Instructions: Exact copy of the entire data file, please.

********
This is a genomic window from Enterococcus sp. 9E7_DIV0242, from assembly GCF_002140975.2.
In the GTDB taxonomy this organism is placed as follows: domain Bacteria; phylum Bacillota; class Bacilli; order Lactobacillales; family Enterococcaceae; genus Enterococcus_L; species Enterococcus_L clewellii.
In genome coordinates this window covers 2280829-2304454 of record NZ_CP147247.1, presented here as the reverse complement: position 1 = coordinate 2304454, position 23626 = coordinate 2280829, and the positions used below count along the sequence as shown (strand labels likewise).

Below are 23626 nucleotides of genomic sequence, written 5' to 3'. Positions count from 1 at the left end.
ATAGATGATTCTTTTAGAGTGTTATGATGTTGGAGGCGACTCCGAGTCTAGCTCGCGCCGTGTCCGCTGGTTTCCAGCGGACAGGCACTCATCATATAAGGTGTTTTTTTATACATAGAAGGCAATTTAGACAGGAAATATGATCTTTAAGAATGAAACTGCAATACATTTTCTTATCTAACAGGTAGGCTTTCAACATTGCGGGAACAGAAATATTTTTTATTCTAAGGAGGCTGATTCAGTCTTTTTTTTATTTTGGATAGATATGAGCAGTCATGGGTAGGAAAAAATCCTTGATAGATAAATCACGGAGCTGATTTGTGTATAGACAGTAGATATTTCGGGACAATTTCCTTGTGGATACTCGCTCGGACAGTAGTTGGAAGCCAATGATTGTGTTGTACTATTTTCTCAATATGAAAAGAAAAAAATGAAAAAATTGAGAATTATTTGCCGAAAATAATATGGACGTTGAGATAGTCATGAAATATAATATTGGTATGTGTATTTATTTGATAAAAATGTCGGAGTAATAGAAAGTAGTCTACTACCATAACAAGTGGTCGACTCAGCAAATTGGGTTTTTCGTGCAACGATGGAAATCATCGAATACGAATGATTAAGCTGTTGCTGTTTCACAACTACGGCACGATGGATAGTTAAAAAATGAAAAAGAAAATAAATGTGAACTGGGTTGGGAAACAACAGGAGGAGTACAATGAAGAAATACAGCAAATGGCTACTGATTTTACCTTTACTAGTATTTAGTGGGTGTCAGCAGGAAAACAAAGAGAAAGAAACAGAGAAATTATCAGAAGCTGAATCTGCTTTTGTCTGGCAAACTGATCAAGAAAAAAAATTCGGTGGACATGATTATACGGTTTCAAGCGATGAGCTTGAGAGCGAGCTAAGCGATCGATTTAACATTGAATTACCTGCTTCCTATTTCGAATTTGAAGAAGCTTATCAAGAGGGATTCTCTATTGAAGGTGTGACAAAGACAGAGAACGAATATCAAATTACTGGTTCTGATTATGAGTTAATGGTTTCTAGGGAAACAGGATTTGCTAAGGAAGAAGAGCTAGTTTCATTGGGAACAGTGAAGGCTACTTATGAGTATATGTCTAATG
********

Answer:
This is a genomic window from Enterococcus sp. 9E7_DIV0242, from assembly GCF_002140975.2.
In the GTDB taxonomy this organism is placed as follows: domain Bacteria; phylum Bacillota; class Bacilli; order Lactobacillales; family Enterococcaceae; genus Enterococcus_L; species Enterococcus_L clewellii.
In genome coordinates this window covers 2280829-2304454 of record NZ_CP147247.1, presented here as the reverse complement: position 1 = coordinate 2304454, position 23626 = coordinate 2280829, and the positions used below count along the sequence as shown (strand labels likewise).

Below are 23626 nucleotides of genomic sequence, written 5' to 3'. Positions count from 1 at the left end.
ATAGATGATTCTTTTAGAGTGTTATGATGTTGGAGGCGACTCCGAGTCTAGCTCGCGCCGTGTCCGCTGGTTTCCAGCGGACAGGCACTCATCATATAAGGTGTTTTTTTATACATAGAAGGCAATTTAGACAGGAAATATGATCTTTAAGAATGAAACTGCAATACATTTTCTTATCTAACAGGTAGGCTTTCAACATTGCGGGAACAGAAATATTTTTTATTCTAAGGAGGCTGATTCAGTCTTTTTTTTATTTTGGATAGATATGAGCAGTCATGGGTAGGAAAAAATCCTTGATAGATAAATCACGGAGCTGATTTGTGTATAGACAGTAGATATTTCGGGACAATTTCCTTGTGGATACTCGCTCGGACAGTAGTTGGAAGCCAATGATTGTGTTGTACTATTTTCTCAATATGAAAAGAAAAAAATGAAAAAATTGAGAATTATTTGCCGAAAATAATATGGACGTTGAGATAGTCATGAAATATAATATTGGTATGTGTATTTATTTGATAAAAATGTCGGAGTAATAGAAAGTAGTCTACTACCATAACAAGTGGTCGACTCAGCAAATTGGGTTTTTCGTGCAACGATGGAAATCATCGAATACGAATGATTAAGCTGTTGCTGTTTCACAACTACGGCACGATGGATAGTTAAAAAATGAAAAAGAAAATAAATGTGAACTGGGTTGGGAAACAACAGGAGGAGTACAATGAAGAAATACAGCAAATGGCTACTGATTTTACCTTTACTAGTATTTAGTGGGTGTCAGCAGGAAAACAAAGAGAAAGAAACAGAGAAATTATCAGAAGCTGAATCTGCTTTTGTCTGGCAAACTGATCAAGAAAAAAAATTCGGTGGACATGATTATACGGTTTCAAGCGATGAGCTTGAGAGCGAGCTAAGCGATCGATTTAACATTGAATTACCTGCTTCCTATTTCGAATTTGAAGAAGCTTATCAAGAGGGATTCTCTATTGAAGGTGTGACAAAGACAGAGAACGAATATCAAATTACTGGTTCTGATTATGAGTTAATGGTTTCTAGGGAAACAGGATTTGCTAAGGAAGAAGAGCTAGTTTCATTGGGAACAGTGAAGGCTACTTATGAGTATATGTCTAATG